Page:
For his part as Trump, Alec Baldwin just looks bored and resigned. He doesn’t seem to like doing this any more than many of us like watching him. Maybe it’s too much money to turn down. Maybe Baldwin craves the spotlight more than his 2014 vow to retire from public life suggested at the time. Or maybe he relishes the feeling of being part of someone’s idea of The Resistance. Either way, we appear to be stuck with him until at least the end of this election cycle.

Jim Carrey as Joe Biden (left) and Maya Rudolph as Kamala Harris (right) during Promos. [Photo: Rosalind O’Connor/NBC]
While Carrey’s Biden gets some funny old-timey lingo to chew on (“This joker’s raising a little monkey dust”), the main joke of this iteration is Biden’s difficulty maintaining a façade of calm. It’s one of a few nods that the writers take toward an objective, liver-spots-and-all portrayal. To wit, Biden amusingly admits he’s not ready for the debate up front, saying “I’ve got the beginning of 46 thoughts.” It’s true that Biden verged on incoherent a few times during the debate, with responses that were either incomplete or difficult to follow. But none of the show’s fair nods to Biden’s deficits could have prepared me for the epic “both sides”-ing the sketch reached at its utter nadir.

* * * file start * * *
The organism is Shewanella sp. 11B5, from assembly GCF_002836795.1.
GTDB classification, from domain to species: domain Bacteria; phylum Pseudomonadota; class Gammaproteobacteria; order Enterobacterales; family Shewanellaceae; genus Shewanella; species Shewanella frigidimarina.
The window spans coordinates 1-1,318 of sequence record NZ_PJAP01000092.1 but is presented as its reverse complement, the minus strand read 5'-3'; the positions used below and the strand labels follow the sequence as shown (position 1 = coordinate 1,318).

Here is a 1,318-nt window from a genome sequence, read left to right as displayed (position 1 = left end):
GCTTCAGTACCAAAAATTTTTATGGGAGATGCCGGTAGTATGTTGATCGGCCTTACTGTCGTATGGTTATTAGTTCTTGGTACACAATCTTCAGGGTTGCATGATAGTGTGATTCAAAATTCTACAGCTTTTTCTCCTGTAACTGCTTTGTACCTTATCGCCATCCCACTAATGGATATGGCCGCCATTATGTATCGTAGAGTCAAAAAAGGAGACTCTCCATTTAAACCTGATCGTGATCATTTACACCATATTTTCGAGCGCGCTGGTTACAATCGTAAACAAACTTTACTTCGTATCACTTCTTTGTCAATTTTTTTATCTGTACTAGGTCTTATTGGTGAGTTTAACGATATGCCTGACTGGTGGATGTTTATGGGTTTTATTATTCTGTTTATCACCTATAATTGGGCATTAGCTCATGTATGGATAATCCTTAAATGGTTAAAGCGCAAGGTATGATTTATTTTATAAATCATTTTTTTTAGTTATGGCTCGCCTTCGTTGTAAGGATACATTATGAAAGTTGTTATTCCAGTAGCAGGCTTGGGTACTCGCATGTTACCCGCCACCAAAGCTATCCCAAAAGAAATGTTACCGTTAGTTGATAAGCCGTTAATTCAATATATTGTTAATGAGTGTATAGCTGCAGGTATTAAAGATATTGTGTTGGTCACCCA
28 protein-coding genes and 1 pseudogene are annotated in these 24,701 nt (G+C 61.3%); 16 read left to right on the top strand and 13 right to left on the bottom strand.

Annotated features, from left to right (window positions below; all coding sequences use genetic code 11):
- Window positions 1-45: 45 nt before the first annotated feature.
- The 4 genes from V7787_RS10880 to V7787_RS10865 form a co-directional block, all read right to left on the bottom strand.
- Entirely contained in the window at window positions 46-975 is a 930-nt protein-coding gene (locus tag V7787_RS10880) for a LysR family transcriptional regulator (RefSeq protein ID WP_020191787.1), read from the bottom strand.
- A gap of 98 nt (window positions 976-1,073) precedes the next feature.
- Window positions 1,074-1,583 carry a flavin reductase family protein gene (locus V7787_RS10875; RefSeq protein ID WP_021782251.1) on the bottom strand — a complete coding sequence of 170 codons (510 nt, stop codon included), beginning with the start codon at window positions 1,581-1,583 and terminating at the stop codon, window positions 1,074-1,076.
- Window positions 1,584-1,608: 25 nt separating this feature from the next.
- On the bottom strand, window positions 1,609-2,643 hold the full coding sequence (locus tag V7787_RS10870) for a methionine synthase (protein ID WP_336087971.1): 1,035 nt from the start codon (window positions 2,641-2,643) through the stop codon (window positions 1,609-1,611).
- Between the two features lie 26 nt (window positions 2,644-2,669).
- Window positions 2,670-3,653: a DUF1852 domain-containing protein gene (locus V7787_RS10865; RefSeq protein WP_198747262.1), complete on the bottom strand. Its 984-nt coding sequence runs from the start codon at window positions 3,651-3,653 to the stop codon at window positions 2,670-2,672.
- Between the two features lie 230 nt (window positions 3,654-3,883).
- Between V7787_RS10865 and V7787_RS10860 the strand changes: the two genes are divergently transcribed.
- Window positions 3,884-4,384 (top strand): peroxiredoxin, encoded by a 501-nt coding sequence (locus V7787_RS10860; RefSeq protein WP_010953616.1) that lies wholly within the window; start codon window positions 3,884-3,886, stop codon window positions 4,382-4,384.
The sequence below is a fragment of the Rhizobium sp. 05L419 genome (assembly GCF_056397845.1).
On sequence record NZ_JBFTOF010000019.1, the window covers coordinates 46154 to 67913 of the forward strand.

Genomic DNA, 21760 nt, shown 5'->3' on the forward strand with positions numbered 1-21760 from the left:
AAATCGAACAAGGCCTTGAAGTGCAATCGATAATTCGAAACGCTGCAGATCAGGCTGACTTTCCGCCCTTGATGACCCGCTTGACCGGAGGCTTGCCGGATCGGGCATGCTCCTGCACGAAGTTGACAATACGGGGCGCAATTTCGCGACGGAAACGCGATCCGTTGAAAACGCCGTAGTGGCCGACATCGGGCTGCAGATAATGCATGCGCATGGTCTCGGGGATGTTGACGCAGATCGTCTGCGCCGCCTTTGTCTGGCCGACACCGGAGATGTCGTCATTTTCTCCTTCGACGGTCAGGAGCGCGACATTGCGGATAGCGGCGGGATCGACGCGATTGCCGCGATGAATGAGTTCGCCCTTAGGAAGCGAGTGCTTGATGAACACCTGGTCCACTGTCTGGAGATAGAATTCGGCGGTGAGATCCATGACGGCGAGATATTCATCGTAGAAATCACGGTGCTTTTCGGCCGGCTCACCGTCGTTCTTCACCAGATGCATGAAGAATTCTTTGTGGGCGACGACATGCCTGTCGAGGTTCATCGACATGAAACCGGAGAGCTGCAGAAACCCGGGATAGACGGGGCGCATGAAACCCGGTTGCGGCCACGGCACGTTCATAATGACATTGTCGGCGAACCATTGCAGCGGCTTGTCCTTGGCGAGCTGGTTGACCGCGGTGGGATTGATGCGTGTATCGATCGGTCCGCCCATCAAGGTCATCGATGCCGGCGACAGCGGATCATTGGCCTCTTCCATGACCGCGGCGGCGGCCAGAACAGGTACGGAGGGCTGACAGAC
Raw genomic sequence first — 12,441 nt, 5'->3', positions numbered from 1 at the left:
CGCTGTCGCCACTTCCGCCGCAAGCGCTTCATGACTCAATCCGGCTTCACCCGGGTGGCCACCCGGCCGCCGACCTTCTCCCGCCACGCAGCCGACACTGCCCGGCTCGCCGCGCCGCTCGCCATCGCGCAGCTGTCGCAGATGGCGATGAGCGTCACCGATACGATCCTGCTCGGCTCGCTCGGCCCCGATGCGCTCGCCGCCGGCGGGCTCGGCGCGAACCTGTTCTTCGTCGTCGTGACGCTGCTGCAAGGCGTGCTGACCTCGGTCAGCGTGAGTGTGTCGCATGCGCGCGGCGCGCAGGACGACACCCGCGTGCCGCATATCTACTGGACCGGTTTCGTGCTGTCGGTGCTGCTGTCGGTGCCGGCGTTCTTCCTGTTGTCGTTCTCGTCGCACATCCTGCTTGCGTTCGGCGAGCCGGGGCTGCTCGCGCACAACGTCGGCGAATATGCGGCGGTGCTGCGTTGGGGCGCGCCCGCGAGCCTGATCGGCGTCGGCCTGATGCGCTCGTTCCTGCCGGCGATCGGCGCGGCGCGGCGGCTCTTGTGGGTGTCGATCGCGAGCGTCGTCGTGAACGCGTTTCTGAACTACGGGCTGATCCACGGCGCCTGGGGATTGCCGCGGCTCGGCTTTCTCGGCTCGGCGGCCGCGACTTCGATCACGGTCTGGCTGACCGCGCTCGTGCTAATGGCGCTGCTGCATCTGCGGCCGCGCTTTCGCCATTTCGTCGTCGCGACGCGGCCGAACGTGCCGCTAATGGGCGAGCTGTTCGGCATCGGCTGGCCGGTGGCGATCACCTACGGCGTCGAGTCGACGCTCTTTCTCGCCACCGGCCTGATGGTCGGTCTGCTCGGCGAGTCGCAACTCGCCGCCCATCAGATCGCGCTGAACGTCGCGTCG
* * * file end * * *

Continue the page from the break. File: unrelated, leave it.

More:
Eventually, Maya Rudolph as Kamala Harris enters the fray, in a deus ex machinhuh? moment, immediately coded as a mommy figure to the two equally misbehaving childish debaters. No premise is offered to justify Harris’s appearance here, other than that Maya Rudolph, like Carrey, has a contract this season. Her arrival cements the sentiment that both sides are responsible for this debate’s descent into unwatchability, an idea that some major media outlets ran with this week, but filtered through pandering gender dynamics.